Why are most plastics marked with a number inside a recycling symbol? The simple answer is that each number represents the type of resin made to produce the plastic.
Because each resin is different, these numbers affect how and where you can recycle plastics. You don’t have to remember the name. Plastics are identified by numbers 1-7.
Here are some common products you’ll find of each type:
- No. 1 PET (Polyethylene Terephthalate)*: Soda bottles, oven-ready meal trays and water bottles
- No. 2 HDPE (High-density Polyethylene)*: Milk bottles, detergent bottles (Note that while plastic grocery and shopping bags are made of HDPE, they will prevent the operation of recycling machinery, so plastic bags are usually not allowed in recycle bins. You must take them to your grocery or retail store to place in their recycling bins.)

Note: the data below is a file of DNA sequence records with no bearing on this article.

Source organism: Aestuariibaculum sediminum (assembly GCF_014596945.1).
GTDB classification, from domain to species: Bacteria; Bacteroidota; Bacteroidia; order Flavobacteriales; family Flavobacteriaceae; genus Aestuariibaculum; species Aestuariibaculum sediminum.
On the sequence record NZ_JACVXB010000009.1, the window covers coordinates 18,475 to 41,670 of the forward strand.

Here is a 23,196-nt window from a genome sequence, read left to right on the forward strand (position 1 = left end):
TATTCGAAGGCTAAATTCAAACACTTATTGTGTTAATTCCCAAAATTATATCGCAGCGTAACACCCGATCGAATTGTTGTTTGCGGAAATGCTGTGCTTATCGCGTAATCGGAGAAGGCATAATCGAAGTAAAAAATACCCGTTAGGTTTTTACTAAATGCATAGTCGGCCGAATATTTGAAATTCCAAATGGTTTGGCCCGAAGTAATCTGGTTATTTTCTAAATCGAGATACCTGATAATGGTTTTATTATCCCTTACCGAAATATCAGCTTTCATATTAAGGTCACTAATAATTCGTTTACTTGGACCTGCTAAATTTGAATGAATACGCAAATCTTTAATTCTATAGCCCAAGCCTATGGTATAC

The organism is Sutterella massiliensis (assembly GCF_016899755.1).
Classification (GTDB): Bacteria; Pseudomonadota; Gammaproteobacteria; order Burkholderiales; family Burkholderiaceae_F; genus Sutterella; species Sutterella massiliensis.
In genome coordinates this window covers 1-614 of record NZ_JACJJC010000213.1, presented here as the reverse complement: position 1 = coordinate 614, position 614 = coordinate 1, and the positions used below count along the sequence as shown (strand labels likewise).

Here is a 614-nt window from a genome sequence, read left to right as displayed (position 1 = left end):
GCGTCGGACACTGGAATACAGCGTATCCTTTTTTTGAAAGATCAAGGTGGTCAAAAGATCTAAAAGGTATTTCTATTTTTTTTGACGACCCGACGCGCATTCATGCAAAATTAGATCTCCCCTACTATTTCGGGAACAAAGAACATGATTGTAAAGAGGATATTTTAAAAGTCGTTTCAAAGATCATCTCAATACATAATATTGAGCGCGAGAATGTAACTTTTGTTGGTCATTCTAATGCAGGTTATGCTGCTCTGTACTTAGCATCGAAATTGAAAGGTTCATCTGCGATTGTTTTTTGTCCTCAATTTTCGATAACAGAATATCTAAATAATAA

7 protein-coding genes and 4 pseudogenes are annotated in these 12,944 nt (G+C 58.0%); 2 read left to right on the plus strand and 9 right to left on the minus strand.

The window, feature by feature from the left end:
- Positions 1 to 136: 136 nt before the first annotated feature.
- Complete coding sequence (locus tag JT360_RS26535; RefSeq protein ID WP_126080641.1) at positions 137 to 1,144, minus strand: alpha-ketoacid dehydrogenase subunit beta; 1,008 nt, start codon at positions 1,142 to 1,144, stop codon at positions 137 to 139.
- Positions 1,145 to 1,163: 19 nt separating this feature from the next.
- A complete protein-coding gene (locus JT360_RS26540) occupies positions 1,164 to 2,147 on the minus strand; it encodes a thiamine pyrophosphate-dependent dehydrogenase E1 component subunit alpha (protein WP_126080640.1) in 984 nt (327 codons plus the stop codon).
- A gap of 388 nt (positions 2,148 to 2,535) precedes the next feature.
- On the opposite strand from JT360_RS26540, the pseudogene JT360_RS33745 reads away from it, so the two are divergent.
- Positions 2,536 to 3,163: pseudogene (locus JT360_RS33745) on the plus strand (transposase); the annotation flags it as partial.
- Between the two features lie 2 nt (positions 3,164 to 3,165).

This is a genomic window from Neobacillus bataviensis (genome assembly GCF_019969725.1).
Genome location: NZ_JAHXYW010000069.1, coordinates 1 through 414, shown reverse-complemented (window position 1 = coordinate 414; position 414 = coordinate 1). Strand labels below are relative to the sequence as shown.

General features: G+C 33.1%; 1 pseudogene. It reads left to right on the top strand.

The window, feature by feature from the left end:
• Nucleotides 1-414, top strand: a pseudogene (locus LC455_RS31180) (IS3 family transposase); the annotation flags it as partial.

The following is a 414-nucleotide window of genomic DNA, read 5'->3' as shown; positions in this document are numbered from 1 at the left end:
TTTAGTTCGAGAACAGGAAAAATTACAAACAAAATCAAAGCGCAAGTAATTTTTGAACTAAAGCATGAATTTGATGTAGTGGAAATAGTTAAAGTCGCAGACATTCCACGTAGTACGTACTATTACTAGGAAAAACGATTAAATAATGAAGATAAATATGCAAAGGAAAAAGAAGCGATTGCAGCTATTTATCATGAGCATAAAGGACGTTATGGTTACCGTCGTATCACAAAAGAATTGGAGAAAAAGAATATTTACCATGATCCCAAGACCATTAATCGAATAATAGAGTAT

- No. 3 PVC (Polyvinyl Chloride): Plastic food wrap, loose-leaf binders, and plastic pipes
- No. 4 LDPE (Low-density Polyethylene): Dry cleaning bags, produce bags, and squeezable bottles
- No. 5 PP (Polypropylene): Medicine bottles, aerosol caps, and drinking straws
- No. 6 PS (Polystyrene): Compact disc jackets, packaging Styrofoam peanuts, and plastic tableware
- No. 7 Other: Reusable water bottles, certain kinds of food containers, and Tupperware
*PET and HDPE are the most common forms of plastic, so they are the easiest for which recycling locations are found